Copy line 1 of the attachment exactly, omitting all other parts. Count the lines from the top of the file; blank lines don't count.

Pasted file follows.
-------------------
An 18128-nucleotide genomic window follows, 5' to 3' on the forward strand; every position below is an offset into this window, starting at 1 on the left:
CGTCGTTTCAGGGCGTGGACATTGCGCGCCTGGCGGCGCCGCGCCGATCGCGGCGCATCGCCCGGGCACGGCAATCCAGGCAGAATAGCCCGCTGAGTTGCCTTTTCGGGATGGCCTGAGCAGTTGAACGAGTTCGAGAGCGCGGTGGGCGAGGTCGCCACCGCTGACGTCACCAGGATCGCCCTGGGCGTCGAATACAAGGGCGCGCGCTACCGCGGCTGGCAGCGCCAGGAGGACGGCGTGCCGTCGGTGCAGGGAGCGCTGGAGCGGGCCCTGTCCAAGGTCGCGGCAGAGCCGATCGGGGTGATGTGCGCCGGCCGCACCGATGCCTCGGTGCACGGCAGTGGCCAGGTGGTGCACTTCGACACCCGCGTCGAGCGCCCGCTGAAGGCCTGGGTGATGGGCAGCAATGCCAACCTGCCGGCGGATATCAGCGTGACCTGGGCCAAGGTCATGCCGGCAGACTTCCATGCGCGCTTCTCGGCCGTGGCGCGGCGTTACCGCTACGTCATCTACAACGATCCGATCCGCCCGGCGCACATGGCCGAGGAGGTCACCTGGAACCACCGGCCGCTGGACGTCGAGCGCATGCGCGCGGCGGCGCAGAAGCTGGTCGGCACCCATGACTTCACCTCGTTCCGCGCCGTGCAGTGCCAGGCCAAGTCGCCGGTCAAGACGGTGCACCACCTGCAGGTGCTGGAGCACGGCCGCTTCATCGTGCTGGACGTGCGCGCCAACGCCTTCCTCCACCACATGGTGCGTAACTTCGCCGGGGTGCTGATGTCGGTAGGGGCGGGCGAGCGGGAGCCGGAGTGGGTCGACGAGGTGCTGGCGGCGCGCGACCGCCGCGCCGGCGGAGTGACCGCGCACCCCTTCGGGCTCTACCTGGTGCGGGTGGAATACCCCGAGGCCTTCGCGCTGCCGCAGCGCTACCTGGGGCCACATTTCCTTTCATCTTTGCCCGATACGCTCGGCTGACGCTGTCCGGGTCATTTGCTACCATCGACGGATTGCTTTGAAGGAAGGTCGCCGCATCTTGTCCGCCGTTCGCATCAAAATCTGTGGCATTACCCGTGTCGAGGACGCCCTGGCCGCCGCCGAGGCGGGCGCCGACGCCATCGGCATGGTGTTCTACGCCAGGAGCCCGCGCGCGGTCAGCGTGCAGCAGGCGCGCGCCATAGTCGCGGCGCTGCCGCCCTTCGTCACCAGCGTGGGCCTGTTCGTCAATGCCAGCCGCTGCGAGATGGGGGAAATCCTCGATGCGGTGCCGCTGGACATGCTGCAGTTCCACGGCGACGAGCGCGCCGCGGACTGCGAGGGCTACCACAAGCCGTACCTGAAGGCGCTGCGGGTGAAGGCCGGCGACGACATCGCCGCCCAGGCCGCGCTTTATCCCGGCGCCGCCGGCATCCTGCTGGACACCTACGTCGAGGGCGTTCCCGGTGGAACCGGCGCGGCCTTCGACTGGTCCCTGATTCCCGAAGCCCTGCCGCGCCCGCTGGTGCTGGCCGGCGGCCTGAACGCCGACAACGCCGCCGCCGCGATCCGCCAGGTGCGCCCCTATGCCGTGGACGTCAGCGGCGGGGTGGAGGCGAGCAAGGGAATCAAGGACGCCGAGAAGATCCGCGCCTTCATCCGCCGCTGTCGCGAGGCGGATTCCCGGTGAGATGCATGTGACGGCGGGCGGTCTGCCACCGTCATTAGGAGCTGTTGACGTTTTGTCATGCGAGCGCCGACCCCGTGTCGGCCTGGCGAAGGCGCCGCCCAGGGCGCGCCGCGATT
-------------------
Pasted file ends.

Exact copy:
An 18128-nucleotide genomic window follows, 5' to 3' on the forward strand; every position below is an offset into this window, starting at 1 on the left: